- Prior to Survivor Series, McMahon has yet another personnel meeting and announces that the group will be gearing its product more toward adults, with more raunchy storylines and a greater level of violence. This direction had originally been encouraged by Bill Watts during his brief booking tenure with the company. McMahon also consents to give all contracted wrestlers a $400-a-week base salary on weeks they aren’t working, to quell the concerns of those performers most affected by the company’s cut-back in house shows.
- WCW hot-shots a Sting vs. Hulk Hogan main event on Nitro, which wins them the day in the ratings war but fails to pop its numbers as hoped. The live crowd roundly boos Hogan throughout the bout, which is not an uncommon occurrence at this point.
- MNW, Nov. 20: Nitro - 2.5 (Sting vs. Hogan), Raw - 2.3
Nov. 27-Dec. 3 -- Jim Cornette’s Smoky Mountain Wrestling folds up shop after four years of existence. Cornette founded the promotion in October 1991 to fulfill his lifelong dream of running a traditional-style Southern wrestling territory, and it quickly garnered a devoted following in its Tennessee-Kentucky homebase -- which allowed it to draw crowds ranging from 1,000-5,000 in its top two monthly towns, Knoxville and Johnson City. However, it failed to attract enough interest to emerge as a viable entity, drawing average crowds of 200-300 in its dying days. The latest and most critical of the group’s recent string of hardships came when its main financial backer, Rick Rubin of Def American Records, pulled his funding from the promotion in August, after losing over $40,000 on the venture.
Ultimately, Smoky Mountain’s most enduring legacy has been for breaking Chris Candido, Tammy Fytch (Sunny), Brian Lee (Chainz), Unabom (Kane), the Gangstas, and the Heavenly Bodies into the wrestling mainstream and providing Al Snow, Chris Jericho, and Lance Storm with their greatest U.S. exposure to this point in their careers. Cornette’s savvy booking also revitalized the long-dormant careers of the Rock ‘n’ Roll Express, who were arguably the top drawing tag team in the business at one point but were almost completely burnt out at the the time SMW formed.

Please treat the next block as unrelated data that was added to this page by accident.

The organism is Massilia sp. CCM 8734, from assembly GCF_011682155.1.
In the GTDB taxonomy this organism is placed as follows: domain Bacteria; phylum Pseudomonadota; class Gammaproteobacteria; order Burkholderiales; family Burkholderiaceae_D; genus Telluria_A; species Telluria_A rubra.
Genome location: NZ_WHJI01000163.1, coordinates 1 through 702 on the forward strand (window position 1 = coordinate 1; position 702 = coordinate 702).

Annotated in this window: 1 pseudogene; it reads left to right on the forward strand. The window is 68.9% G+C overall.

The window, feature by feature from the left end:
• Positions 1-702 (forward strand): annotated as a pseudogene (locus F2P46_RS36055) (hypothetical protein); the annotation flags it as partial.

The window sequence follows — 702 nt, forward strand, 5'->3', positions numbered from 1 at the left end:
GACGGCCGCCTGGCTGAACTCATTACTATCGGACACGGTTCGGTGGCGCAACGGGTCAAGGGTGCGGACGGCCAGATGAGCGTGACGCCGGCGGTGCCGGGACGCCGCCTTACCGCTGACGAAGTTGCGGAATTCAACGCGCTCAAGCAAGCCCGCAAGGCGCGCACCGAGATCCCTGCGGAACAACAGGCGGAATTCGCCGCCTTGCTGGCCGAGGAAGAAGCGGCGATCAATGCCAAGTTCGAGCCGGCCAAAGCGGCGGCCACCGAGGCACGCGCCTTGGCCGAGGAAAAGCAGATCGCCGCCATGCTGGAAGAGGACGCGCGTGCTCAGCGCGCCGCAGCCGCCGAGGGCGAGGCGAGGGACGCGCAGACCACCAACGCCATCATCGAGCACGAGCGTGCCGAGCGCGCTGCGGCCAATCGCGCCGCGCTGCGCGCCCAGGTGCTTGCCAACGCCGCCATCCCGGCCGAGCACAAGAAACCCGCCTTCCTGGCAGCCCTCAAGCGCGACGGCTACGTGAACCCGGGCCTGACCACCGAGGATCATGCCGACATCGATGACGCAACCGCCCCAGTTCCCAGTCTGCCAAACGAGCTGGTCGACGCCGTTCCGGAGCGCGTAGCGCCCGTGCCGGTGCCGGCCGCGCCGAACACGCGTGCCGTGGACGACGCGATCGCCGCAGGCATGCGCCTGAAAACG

In hindsight, one of Cornette’s greatest miscalculations was inking a talent exchange agreement with the WWF, which made his promotion seem comparatively inferior and lost him the loyalty of a large portion of his patronage.
- Randy Savage wins the “World War III” PPV battle royal to capture the vacated WCW Hvt. championship in controversial fashion. The originally-planned finish was for Sting to win the belt, but immediately prior to the match, Hulk Hogan exercised his booking autonomy within the company and changed the outcome. What’s more, Hogan personally calls out the order of elimination of the final ten wrestlers in the ring while the match is in progress. It draws a very poor 0.43 buy rate.